Conversation With Cobi And Mogul Kevin Liles About Police Brutality

It is very important to highlight that ‘Black Lives Matter’ because this is what we are going through right now.

”Please help me chop this tree down.” This is the powerful message behind the controversial and daring song/video released by Cobi: a white artist with a voice full of power & soul who dared to use his platform to bring awareness to a topic that is boiling in the black community. In a time where the #BlackLivesMatter movement is constantly being diminished by #AllLivesMatter protestors while the black man is theoretically hanged by systematic injustice, it is a breath of fresh air to see a visual demonstration of what is happening in this country: a literal and explosive depiction that many black artists are afraid to portray.

I had the pleasure of sitting down with Cobi and Kevin Liles (one of the founders of the record company 300) to have a round table discussion about the song and visual for “Don’t You Cry For Me” and how it relates to the issue of police brutality and racial injustice that we are facing today.

Angie: First, tell us how you came to know Kevin and how he got involved with this project.

Cobi: I met Kevin when I signed with 300. He’s a huge believer in the project and has been on board from the very beginning. 

Kevin: One of the things we wanted when we started [300] was to find unique artists that want the freedom to express who they are. We were gifted with a great talent in Cobi.

A: I think we can all agree that the video is daring and controversial. Kevin, when you first watched the video what was your reaction? Especially the part where the young black man is hanged. How did you feel? 

K: I come from an era where there were records called “Fuck the Police” and “911 is a Joke.”  At that time, I stood beside those artists because they were telling the truth.

I wasn’t shocked, I was excited that someone wanted to stand up and take a song and put a message behind it visually that I think will be a great conversation piece.

What’s not the truth in this video? Have people been harmed? Yes they have. Have people been racially profiled? Yes they have. Have there been incidents where you have civilians and cops getting into things? Yes we have.  All of these things that we see every day are in this video, so how can anyone have a problem with the truth?

Things are really getting out of hand, and we need to find some kind of change, some kind of revolution.

A: Cobi what influenced you to do a video on this topic? Were you influenced by friends, do you have a personal connection to police brutality, or are you simply moved by what’s been happening in the news?

C: It’s a bit of both. The song was written around the time when Michael Brown was killed, Baltimore was uprising, and people around the country were protesting. There’s no denying the epidemic of police shooting unarmed black people. I hate seeing my friends living in fear and just had to speak what was in my heart and say what I felt needed to be said.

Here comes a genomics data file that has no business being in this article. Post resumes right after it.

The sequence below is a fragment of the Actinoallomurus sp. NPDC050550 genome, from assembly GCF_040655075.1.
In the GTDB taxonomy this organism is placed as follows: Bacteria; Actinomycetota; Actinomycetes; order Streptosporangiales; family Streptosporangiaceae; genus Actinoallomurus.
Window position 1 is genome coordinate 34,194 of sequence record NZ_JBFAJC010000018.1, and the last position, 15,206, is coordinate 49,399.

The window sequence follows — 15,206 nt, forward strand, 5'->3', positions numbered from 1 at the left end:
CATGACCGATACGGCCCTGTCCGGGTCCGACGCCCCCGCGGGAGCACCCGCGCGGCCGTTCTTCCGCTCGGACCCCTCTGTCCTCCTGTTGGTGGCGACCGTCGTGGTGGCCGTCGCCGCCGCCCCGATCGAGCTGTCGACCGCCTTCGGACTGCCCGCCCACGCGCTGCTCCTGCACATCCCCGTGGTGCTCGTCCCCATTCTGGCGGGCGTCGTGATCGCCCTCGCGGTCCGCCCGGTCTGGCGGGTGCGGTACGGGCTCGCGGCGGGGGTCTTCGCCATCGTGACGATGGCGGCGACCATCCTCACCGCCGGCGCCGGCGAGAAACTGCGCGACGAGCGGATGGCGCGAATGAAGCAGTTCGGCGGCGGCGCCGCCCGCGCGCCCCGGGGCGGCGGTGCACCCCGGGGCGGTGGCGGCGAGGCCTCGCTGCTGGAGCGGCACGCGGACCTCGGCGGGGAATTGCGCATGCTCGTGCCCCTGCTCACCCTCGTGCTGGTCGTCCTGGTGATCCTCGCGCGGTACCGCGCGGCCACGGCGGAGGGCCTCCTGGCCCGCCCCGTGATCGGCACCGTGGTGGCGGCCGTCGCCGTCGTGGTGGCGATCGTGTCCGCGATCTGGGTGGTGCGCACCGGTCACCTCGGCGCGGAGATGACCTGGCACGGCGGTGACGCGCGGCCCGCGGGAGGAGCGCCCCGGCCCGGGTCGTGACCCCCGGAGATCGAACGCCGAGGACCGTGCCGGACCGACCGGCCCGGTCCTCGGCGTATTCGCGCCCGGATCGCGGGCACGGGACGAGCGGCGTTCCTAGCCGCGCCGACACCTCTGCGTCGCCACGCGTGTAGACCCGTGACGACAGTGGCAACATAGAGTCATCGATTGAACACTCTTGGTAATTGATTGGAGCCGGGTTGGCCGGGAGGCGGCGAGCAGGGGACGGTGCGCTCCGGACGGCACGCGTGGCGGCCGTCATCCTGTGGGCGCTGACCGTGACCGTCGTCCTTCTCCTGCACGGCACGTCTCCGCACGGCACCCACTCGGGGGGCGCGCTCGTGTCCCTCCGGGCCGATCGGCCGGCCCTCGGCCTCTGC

A: Can you tell us about the filming process, the energy and what happened that day? It’s a very powerful video so I can imagine it may have gotten emotional on set.

C: It was really intense and emotionally demanding for everyone on set.  It was me, the cast/crew, and my friends from Peace4Kids who volunteered to be in the video. We started with the hanging scene because we knew it would be the most difficult to shoot. When you see people crying, those were real tears.

A: What is your opinion on the controversy of ‘All Lives Matter’ compared to ‘Back Lives Matter’? In the video, a police officer ends up being shot on accident. Not too long ago 3 officers were killed in Baton Rouge, some people may take this as a statement. Can you tell us your intentions behind it?

C: I find it troubling that people try to diffuse the ‘Black Lives Matter’ movement at all. Saying “Save the Rainforest” isn’t saying “other forests don’t matter.” Same thing applies to Black Lives Matter.

Our intentions behind the shooting scene was to show how quickly things can escalate, and how everyone is negatively affected by violence.

A: Thanks Cobi, and Kevin.

We talk about artists like Beyoncé who support ‘Black Lives Matter’ but it is so nice to have someone that is not black bringing attention to the movement and not just ‘All Lives Matter.’ It is very important to highlight that ‘Black Lives Matter’ because this is what we are going through right now.  Black lives are being shot and killed for no reason. 

At The Shade Room we cover a lot of entertainment and gossip. At the same time, it’s so important for us to highlight the stories that surround Black Lives Matter. While serving entertainment to the community, I feel a responsibility to bring attention to these stories that don’t get a lot of light in main stream media. Things are really getting out of hand, and we need to find some kind of change, some kind of revolution.

CONVERSATIONS